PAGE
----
Figure 5. Wind Rose representing wind direction and gust at 10 m during the period 1979-2019 at the respective points a) 1-BS1 b) 1-BS2 c) 1-BS3 d) 1-BC4 e) 1-BC5
The values of return levels and their respective 99.9% CIs can be seen in Table 4.
It is observed at point 1-BS1 that the W direction has the highest value of x_N and the NW direction with the lowest value. From the Beaufort Scale, the winds are classified as Hard or Force 9 in all directions except NW as Very Strong or Force 8.
From the result of point 1-BS2, it is noted that it has SW with the highest x_N values and N with the lowest values. The S and SW directions classified as Stormy or Strength 11, the W direction as Very Hard or Strength 10, the other directions as Hard or Strength 9.
Point 1-BS3 presented on average the highest x_N values, with the E direction having the highest value. The NE direction presented the lowest value. The E and W quadrant winds are classified as Stormy or Force 11, the N, NW, S, SE and SW directions as Very Hard or Force 10 and the NE direction as Hard or Force 9.
For the Campos Basin, points 1-BS4 and 1-BC5 were used. Point 1-BS5 presents the S direction with the highest x_N and the E direction with the lowest value. The S quadrant winds are classified as Stormy or Force 11, the NW, N, SW and W directions as Very Hard or Force 10 and the E and SE directions as Hard or Force 9. At point 1-BC4 the SE direction has the highest value of x_N and the SW direction the lowest value. The SW direction is Very Hard or Strength 8, and the other directions as Hard or Strength 9.
The work of Liska et al. (2013a) aimed to estimate the maximum wind speed levels for the municipality of Piracicaba-SP and compare the results of two methodologies: Maximum blocks and the POT. The results showed that the POT was more accurate since it presented lower values of relative standard error. In the studied period, the highest estimated return level was 29.39 m/s for 100 years, which is considered, from the Beaufort Scale, as Stormy or Force 11.
In the study by Sant'Anna (2018), the procedures for the estimation of extreme winds, currently used in France, are presented. To obtain the 50-year return level values, the POT statistical model and the wind gust velocity database for the state of Rio de Janeiro were used. It can be seen that in the present study the values are also between 20 and 30 m/s, the highest value being 29.81 m/s at point 1-BC4. If the CI is considered, the return level reaches 38.64 m/s, at the same point, for the S direction.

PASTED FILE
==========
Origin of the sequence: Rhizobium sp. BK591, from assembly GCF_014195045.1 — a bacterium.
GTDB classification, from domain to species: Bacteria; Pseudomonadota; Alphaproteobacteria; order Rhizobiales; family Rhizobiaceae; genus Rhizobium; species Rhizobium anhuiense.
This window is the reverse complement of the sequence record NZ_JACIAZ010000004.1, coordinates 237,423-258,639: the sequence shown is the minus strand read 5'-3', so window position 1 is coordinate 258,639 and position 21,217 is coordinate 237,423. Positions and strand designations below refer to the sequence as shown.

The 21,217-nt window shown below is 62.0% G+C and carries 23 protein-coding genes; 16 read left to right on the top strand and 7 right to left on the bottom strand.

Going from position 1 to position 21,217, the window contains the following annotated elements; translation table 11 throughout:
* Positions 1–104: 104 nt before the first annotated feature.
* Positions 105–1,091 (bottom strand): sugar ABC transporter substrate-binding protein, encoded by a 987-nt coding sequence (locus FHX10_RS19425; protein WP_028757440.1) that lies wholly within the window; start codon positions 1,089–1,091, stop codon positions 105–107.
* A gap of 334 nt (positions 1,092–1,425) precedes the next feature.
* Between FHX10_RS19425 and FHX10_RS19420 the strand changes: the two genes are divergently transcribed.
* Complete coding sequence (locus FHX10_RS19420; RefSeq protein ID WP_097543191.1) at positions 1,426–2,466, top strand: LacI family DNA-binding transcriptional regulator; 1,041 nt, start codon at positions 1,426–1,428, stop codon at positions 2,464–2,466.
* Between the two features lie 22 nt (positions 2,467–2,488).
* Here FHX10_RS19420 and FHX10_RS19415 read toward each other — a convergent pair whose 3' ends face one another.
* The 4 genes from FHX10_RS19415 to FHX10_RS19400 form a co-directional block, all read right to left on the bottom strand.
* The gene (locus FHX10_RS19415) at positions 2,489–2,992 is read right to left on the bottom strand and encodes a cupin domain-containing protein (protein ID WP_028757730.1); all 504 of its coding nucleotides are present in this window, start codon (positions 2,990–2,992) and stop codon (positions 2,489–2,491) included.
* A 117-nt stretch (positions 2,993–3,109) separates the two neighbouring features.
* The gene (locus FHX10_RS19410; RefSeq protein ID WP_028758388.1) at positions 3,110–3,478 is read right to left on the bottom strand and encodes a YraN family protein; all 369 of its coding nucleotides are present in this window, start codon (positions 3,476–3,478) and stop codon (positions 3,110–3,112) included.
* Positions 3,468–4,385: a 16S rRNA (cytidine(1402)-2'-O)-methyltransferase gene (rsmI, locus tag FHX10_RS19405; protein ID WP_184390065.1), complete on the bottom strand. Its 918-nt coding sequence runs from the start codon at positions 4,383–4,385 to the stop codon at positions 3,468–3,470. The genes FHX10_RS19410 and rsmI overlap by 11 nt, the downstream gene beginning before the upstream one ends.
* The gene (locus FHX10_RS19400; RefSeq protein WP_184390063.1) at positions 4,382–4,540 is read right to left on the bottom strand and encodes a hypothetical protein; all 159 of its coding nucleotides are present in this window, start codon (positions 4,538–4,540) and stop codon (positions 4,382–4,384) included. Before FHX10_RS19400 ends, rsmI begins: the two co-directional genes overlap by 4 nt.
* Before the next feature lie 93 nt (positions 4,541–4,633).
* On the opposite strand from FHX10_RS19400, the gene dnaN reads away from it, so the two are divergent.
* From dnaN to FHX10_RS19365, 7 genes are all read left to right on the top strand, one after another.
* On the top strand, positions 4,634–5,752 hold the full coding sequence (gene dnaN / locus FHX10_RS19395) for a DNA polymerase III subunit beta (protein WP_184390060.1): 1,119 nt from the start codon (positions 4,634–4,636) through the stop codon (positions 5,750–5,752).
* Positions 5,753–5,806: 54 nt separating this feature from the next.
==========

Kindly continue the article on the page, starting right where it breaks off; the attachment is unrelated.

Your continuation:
Figure 6 shows the graphs of the adherence tests of the data to the model. Point 2-BS14 was chosen and the SW and W directions were selected. It is possible to see the coherence of the model in representing the empirical data since the values are close to the straight line and within the CI. It is concluded that the model and the Hs data can be represented by a GPD, therefore the level of return can be calculated.
Figure 6. Figure exposing the tests of adherence for modelling the GPD distribution for the time series of the variable Hs from Point 2-BS14 and direction SW(a), b) and c)), and direction W (a), b) and c)). In a) and d) the PP-Plot plot is shown where the y-axis represents the probability of the theoretical data and the x-axis of the empirical data. The black solid line represents the linear regression of the points, and the red dashed line represents the 99.9% confidence interval calculated from the Dvoretzky-Kiefer-Wolfowitz Method. In b) and e) the QQ-Plot plot is shown, where the x-axis represents the quantiles of the empirical data and the y-axis, the quantiles of the theoretical data. The black solid line represents the linear regression of the points, and the red dashed line represents the 99.9% confidence interval calculated from the Kolmogorov-Smirnov Method. In c) and f) the Data Cumulative Distribution Function plots are shown. The solid line represents the theoretical data, the dots represent the empirical data, and the red dashed line is the 99.9% confidence interval calculated from the Kolmogorov-Smirnov Method.
Based on the data in Table 5, point 2-BS13 presents an average of 2.01 m of Hs and a maximum value of 7.08 m, which comes from the SW. At point 2-BC15 a maximum value of 6.02 m from SW is observed.
It can be seen from Figures 7a and 7b that the S, SE, E and NE directions have the most observations.
Figure 7. a) Wind Roses representing Hs. direction (a) at point 2-BS13 and (b) at point 2-BC15 during the period 1979-2019.
Figure 8 shows a map where the respective wind rose was generated for each point. From it, one can better visualize the data and conclude that the region has a higher occurrence of waves coming from the NE, E SE, S and SW directions.
Figure 8. Location on the map of the Hs points and their respective Wind Rose for the period 1979-2019.
The results obtained through the POT Model to calculate the levels of return for the variable Hs and their respective 99.9% CIs can be seen in Tables 6 to 9. They are presented in the form of graphs (Appendix) and tables.
Point 2-BS13 presents, on average, the largest values of x_N, with the largest value belonging to the SW direction at this point. The point 2-BS4 presents on average the lowest values of x_N, being the N direction the lowest value.